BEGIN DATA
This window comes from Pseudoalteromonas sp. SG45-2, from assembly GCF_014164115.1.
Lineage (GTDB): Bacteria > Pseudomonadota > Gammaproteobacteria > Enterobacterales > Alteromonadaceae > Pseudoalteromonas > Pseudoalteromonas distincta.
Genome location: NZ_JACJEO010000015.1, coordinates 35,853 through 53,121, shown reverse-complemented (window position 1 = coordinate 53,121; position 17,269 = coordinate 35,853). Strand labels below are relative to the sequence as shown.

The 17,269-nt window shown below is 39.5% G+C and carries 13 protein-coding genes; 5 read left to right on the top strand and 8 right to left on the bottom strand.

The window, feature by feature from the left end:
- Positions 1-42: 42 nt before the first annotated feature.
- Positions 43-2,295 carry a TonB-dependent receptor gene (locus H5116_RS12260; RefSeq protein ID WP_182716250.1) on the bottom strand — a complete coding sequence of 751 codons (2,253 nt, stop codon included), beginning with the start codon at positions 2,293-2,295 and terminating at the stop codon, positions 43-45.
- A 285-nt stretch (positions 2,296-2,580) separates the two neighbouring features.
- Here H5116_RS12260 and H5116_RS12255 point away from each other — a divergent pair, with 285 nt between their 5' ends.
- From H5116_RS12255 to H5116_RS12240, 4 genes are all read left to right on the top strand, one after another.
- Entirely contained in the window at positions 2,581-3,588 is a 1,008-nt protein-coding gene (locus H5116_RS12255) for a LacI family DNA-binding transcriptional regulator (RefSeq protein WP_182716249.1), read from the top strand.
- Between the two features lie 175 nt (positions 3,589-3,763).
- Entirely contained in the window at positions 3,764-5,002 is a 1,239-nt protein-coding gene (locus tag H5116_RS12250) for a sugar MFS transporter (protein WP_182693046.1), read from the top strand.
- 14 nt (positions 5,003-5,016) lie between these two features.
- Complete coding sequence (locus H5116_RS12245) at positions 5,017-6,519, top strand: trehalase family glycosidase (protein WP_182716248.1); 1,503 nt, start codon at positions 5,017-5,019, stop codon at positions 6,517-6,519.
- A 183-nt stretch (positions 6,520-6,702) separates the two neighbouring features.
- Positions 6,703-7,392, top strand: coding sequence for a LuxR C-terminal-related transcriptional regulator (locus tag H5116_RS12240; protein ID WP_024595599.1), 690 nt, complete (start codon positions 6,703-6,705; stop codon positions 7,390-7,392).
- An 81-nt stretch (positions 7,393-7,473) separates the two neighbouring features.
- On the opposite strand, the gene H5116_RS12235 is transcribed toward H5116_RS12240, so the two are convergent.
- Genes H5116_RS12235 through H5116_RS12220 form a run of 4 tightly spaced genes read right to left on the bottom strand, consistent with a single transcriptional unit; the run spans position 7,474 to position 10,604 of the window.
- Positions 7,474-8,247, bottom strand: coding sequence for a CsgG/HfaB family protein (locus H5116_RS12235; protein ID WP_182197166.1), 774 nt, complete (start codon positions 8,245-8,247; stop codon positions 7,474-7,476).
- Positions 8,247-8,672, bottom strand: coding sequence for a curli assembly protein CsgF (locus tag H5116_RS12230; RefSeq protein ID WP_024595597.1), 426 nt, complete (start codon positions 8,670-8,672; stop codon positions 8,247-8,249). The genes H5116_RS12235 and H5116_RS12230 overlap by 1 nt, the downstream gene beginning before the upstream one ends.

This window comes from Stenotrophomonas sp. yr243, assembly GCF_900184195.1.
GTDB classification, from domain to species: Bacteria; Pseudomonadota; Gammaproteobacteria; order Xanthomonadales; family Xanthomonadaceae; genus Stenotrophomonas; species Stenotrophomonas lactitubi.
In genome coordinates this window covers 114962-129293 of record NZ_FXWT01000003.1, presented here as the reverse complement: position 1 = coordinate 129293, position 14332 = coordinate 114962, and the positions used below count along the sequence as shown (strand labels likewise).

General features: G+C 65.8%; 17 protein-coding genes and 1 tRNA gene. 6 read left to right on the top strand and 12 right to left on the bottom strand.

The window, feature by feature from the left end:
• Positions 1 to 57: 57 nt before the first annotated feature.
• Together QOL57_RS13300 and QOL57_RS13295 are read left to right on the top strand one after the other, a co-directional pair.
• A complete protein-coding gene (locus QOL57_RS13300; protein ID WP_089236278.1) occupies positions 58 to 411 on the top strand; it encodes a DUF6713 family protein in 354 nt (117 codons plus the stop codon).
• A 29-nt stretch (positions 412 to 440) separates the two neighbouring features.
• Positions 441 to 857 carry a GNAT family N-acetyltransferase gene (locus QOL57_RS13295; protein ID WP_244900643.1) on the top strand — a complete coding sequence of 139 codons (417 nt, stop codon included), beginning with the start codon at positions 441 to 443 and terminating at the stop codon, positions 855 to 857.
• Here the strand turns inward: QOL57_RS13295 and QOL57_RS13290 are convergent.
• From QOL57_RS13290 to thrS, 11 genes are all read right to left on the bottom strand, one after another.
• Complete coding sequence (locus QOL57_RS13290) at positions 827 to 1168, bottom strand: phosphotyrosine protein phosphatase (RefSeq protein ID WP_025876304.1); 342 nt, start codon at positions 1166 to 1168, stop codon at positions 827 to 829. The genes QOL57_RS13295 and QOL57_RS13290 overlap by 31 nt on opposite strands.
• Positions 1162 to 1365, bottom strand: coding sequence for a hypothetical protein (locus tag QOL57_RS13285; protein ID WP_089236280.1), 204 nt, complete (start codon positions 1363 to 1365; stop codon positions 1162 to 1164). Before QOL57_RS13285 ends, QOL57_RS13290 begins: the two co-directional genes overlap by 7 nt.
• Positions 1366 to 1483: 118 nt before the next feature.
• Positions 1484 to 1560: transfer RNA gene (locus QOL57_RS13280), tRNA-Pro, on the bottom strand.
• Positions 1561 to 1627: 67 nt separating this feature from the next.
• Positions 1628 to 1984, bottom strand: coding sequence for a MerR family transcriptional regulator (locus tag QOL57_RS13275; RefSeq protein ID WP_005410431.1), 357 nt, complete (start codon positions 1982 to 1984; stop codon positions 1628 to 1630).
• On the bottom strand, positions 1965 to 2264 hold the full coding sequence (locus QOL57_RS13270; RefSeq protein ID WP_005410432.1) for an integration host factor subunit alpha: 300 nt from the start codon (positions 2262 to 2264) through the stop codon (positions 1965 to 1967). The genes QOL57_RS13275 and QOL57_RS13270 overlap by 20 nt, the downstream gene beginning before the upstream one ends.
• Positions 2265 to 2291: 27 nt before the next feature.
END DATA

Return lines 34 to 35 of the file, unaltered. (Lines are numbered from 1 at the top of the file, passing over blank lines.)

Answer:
• From QOL57_RS13290 to thrS, 11 genes are all read right to left on the bottom strand, one after another.
• Complete coding sequence (locus QOL57_RS13290) at positions 827 to 1168, bottom strand: phosphotyrosine protein phosphatase (RefSeq protein ID WP_025876304.1); 342 nt, start codon at positions 1166 to 1168, stop codon at positions 827 to 829. The genes QOL57_RS13295 and QOL57_RS13290 overlap by 31 nt on opposite strands.